Week Of ManCamping Women: How I Grew Some Balls – Kirsten Graham-May

We’re continuing our Week of ManCamping Women with two stories today both from Kirsten Graham-May! We have a feeling Kirsten has a lot more than two stories to share with us so were hoping to share more of her adventures in the near future. Here is Kirsten’s first story, stay tuned for another one this afternoon!

How I Grew Some Balls
By: Kirsten Graham-May


It’s Murphy’s Law that I never sleep well the first night out on a canoe trip. Anticipation, anxiety, excitement, and those amplified night noises combine to keep sleep at bay. I try to quell my heightened imagination by reassuring myself that I’ve been extra-diligent at keeping a clean campsite. At night, all items having any kind of appeal to critters are hoisted up high in a tree, well out from the trunk, and stored in an odour-dampening container as an additional precautionary measure. The trip I embarked on last summer with my step-daughter, Abby, in Killarney Provincial Park was no different.


That first night I took a muscle relaxant as I’d hurt my back 30 minutes into the trip, doing something ManCamping-esque, no doubt. It was a hot night and we’d opened up the vestibules of our small tent to keep things cooler. We’d also left our remaining loose gear inside our rubberized canoe pack, loosely rolled down the top and clipped closed to keep things protected. Abby passed out immediately but I laid in my sleeping bag reading until the drugs kicked in.

Killarney Provincial Park Campsite

First night’s campsite on Bell Lake, Killarney Provincial Park.

As sweet, drug-induced sleep was taking over my senses around 11:00 pm I was thinking that, for once, I would get a good night’s sleep on the first night out. Suddenly I was jolted back to reality by a loud, unmistakable scratching sound right outside our tent! I was certain that whatever was out there was trying to get inside our pack. I woke Abby up quietly – mostly because I was scared shitless and wanted company – and told her I was going to make a loud noise in the hopes of scaring the critter away. I hollered a sudden, sharp “HEY!” and our visitor crashed through the trees and brush surrounding our campsite clearing, thudding footsteps running away from us. The beast sounded huge – surely a bear! – and by far the largest creature I’ve ever had visit my site on a trip.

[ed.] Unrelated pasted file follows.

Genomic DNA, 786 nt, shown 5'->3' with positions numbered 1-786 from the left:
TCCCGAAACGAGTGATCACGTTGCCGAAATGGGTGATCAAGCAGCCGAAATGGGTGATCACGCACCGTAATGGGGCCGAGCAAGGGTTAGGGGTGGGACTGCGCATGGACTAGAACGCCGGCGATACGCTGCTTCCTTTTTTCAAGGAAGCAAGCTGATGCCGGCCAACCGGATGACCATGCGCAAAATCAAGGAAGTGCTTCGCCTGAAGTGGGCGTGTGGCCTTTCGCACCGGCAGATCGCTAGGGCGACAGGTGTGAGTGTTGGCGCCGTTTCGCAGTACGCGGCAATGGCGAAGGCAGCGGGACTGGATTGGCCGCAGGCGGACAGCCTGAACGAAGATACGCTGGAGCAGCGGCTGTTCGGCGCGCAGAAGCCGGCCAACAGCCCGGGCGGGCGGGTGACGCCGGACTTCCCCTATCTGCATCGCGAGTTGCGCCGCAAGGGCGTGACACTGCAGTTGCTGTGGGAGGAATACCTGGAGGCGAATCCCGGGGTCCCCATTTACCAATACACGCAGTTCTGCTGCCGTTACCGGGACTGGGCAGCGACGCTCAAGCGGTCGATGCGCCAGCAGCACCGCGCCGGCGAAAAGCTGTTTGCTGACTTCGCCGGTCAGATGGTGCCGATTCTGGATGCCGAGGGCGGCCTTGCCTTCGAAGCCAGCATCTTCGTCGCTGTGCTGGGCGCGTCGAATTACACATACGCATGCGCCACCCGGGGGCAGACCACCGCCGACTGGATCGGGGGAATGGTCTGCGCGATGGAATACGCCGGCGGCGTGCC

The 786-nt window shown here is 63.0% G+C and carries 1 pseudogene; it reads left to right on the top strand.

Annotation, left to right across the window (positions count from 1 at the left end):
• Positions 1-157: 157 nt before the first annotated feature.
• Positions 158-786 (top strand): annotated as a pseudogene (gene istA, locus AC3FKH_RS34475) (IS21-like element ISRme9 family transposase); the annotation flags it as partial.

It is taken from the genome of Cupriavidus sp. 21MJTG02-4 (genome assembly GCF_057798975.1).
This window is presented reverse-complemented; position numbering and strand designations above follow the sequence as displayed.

Now I was wide awake and petrified! I was supposed to be the experienced, brave one on this trip as it was only Abby’s third or fourth canoe trip and, at 17, she was relying on me to know what to do in daunting situations. So much for that charade. I tossed and turned all night, bolting upright at every little sound. And then, around 4:00 am, our visitor returned.



Black Bear

My preferred format of bear encounter: from a canoe in broad daylight.

Again, the scratching beside the tent started up only it was louder and more persistent. This time my hollered warning did not scare it off – but did jolt Abby out of her deep sleep (To this day she says this is the fastest she’s ever woken up!). I tried shining my headlamp out through the tent’s mesh window but couldn’t see the beast so I put on the bravest face I could muster and told Abby I was going out there. On shaky legs I climbed out of the tent and shone my light towards the canoe pack. Nothing. I scanned my light along a wider arc and panned across the biggest tail ever. A big, flat, glossy, brown tail attached to the largest beaver I’d ever seen in my life. It was gnawing on a tree a few metres from our tent, creating the sound I’d perceived to be scratching. I reached down and picked up the first expendable item I touched, a small rock, and tossed it towards the beaver. It took off through the undergrowth, re-creating the exact soundtrack we’d heard earlier in the night that we so certain had been a much larger creature – although I’m sure this beaver could have given a bear a run for its money.


An hour later, as I was finally drifting off to sleep, the beaver came back to finish the job, felling the tree right beside our tent and dragging it through our campsite. Needless to say, I did not end up getting any sleep that night. To add insult to the injury of my bruised ego, in the morning we discovered that the bugger had left the tree floating uselessly in the water beside our site. I guess he was tired or something.



Relaxing on Killarney Lake with a cup of “coffee” (read: whiskey).

A number of good things have come from this bear-beaver experience of ours, besides a great story. I now always keep a small stash of ammo – a pile of small rocks – beside my tent at night. I also now down my muscle relaxant with whiskey and sleep with earplugs in, having full confidence in my critter-proof campsite cleanliness. But most importantly, I grew some balls – this is a ManCamping blog, after all – and now have the courage to actually look outside the tent when strange noises are heard in the night.

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